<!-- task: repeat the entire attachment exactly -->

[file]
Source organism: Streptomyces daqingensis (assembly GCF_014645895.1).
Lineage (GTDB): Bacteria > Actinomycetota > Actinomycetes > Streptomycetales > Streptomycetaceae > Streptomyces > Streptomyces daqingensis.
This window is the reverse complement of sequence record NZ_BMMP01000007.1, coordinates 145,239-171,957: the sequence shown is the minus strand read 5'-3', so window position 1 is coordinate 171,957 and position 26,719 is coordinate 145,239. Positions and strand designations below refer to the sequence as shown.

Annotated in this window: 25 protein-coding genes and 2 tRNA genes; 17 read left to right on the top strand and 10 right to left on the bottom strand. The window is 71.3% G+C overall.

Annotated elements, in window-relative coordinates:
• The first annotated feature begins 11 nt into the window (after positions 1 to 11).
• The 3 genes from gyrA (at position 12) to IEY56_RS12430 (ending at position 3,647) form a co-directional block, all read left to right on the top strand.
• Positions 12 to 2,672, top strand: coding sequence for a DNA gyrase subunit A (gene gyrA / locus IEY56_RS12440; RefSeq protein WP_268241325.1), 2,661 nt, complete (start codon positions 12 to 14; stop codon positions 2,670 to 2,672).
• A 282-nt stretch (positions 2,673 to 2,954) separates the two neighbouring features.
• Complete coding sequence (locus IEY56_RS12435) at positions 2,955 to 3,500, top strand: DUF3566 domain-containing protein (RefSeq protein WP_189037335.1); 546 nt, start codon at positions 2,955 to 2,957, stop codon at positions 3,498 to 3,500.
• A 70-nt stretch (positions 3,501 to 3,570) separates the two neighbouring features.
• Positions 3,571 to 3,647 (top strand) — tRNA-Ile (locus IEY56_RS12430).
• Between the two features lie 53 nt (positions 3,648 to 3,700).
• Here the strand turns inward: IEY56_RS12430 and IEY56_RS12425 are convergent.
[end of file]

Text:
Source organism: Streptomyces daqingensis (assembly GCF_014645895.1).
Lineage (GTDB): Bacteria > Actinomycetota > Actinomycetes > Streptomycetales > Streptomycetaceae > Streptomyces > Streptomyces daqingensis.
This window is the reverse complement of sequence record NZ_BMMP01000007.1, coordinates 145,239-171,957: the sequence shown is the minus strand read 5'-3', so window position 1 is coordinate 171,957 and position 26,719 is coordinate 145,239. Positions and strand designations below refer to the sequence as shown.

Annotated in this window: 25 protein-coding genes and 2 tRNA genes; 17 read left to right on the top strand and 10 right to left on the bottom strand. The window is 71.3% G+C overall.

Annotated elements, in window-relative coordinates:
• The first annotated feature begins 11 nt into the window (after positions 1 to 11).
• The 3 genes from gyrA (at position 12) to IEY56_RS12430 (ending at position 3,647) form a co-directional block, all read left to right on the top strand.
• Positions 12 to 2,672, top strand: coding sequence for a DNA gyrase subunit A (gene gyrA / locus IEY56_RS12440; RefSeq protein WP_268241325.1), 2,661 nt, complete (start codon positions 12 to 14; stop codon positions 2,670 to 2,672).
• A 282-nt stretch (positions 2,673 to 2,954) separates the two neighbouring features.
• Complete coding sequence (locus IEY56_RS12435) at positions 2,955 to 3,500, top strand: DUF3566 domain-containing protein (RefSeq protein WP_189037335.1); 546 nt, start codon at positions 2,955 to 2,957, stop codon at positions 3,498 to 3,500.
• A 70-nt stretch (positions 3,501 to 3,570) separates the two neighbouring features.
• Positions 3,571 to 3,647 (top strand) — tRNA-Ile (locus IEY56_RS12430).
• Between the two features lie 53 nt (positions 3,648 to 3,700).
• Here the strand turns inward: IEY56_RS12430 and IEY56_RS12425 are convergent.